developing sensors that we could place around cities that would give us some analytics on how people move around cities and how vehicles drive around cities. so, currently we have 16 neighborhoods -- 18 neighborhoods covered in san francisco, and we get real-time data back that shows exactly how many people go by some of the busiest areas in san francisco. so, you can see here san francisco, on average total, i think we had 150 people cross our sensors on average for every sensor. in case you want to go into time density. so, we end up getting these really, really great visualizations of the busiest times and the least busiest times of people moving around san francisco. you want to go down into union square? you can see the data changes dramatically when we change the neighborhood. and just illustrates how different every neighborhood in san francisco really is. we're announcing today that we're providing some of this data to the city as a kind of public service to help the citizens here figure out how many people walk around their neighborhood. but mostly it's to help public service, li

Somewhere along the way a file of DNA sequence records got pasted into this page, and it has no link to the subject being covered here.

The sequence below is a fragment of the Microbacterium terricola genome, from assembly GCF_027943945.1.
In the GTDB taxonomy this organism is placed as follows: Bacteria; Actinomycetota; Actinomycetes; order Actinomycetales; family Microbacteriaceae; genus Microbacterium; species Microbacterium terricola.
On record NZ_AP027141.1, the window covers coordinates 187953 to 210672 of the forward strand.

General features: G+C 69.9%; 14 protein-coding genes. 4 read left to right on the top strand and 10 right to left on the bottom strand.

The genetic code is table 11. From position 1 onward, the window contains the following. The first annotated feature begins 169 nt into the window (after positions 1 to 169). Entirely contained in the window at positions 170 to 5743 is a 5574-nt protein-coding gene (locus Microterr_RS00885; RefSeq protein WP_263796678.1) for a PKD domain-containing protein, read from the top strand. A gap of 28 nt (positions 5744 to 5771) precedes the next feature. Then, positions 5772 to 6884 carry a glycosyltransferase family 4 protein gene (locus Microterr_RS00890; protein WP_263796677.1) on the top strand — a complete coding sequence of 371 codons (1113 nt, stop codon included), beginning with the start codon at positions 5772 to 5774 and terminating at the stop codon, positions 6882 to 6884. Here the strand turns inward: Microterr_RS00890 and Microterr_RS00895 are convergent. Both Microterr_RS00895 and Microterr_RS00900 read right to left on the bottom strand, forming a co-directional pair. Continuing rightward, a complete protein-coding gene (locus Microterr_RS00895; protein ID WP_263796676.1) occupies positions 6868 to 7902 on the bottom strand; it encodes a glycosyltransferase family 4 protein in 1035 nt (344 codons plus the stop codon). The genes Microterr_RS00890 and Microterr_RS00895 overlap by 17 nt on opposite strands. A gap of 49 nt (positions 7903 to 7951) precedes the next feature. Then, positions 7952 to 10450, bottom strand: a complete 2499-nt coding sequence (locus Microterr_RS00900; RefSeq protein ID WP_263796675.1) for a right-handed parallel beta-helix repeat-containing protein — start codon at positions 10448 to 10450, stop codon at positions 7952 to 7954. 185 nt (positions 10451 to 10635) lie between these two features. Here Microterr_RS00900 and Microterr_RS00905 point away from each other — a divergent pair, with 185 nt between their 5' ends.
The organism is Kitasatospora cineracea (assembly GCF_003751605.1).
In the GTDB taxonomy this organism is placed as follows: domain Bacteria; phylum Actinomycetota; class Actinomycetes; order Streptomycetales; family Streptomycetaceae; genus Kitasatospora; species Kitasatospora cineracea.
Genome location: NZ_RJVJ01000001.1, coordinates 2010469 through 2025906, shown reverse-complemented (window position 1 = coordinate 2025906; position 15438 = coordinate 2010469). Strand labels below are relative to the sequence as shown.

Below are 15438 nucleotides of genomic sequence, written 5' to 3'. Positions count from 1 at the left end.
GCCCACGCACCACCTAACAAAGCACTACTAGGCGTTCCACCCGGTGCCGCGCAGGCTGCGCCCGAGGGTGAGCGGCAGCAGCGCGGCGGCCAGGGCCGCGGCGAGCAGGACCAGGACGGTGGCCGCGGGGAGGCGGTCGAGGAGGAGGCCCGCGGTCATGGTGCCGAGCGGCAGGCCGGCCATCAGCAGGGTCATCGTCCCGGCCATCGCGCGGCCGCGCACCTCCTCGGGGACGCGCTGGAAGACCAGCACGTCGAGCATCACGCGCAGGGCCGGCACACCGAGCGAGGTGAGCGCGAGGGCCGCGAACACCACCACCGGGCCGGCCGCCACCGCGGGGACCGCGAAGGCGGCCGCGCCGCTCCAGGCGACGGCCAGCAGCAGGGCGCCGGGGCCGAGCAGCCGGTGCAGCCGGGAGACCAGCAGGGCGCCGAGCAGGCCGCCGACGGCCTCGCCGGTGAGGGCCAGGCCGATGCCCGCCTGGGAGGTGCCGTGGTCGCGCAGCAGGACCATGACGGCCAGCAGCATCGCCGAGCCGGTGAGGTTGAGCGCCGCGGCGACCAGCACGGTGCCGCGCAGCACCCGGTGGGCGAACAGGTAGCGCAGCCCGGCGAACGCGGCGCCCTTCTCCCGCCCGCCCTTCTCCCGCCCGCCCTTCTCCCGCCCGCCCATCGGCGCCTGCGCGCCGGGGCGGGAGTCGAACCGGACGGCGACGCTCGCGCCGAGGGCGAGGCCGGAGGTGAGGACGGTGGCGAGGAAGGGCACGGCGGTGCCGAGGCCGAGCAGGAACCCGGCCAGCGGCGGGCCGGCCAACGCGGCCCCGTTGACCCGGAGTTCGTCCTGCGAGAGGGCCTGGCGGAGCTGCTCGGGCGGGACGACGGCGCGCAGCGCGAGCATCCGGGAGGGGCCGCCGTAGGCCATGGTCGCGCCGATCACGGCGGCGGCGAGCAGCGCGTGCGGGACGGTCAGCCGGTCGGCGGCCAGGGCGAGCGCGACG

of radio frequencies, radio technology, even before the planning we didn't know what they had. it took us several planning opportunities and meetings to flush through some of that information and one of the biggest take aways for us, as a city we're required to have a tactical interoperatable communications plan. it describes how you interoperate in an emergency or an event within the city as well as regional partners. we don't have that with military and i think that's one of the biggest take aways, we need to really flesh out a document so we have captured who our contacts are, what technology they are going to bring to the table and start that initial planning from the get-go. we also had some technical challenges with land mobile radio. you know, we have the coverage issues, but we were stationed at the san francisco police department command van, i had some very sharp people there who were able to work through a lot of those interoperatability issues so a huge thank you to the police department and also the fire department and sheriff's department were also there able to provide u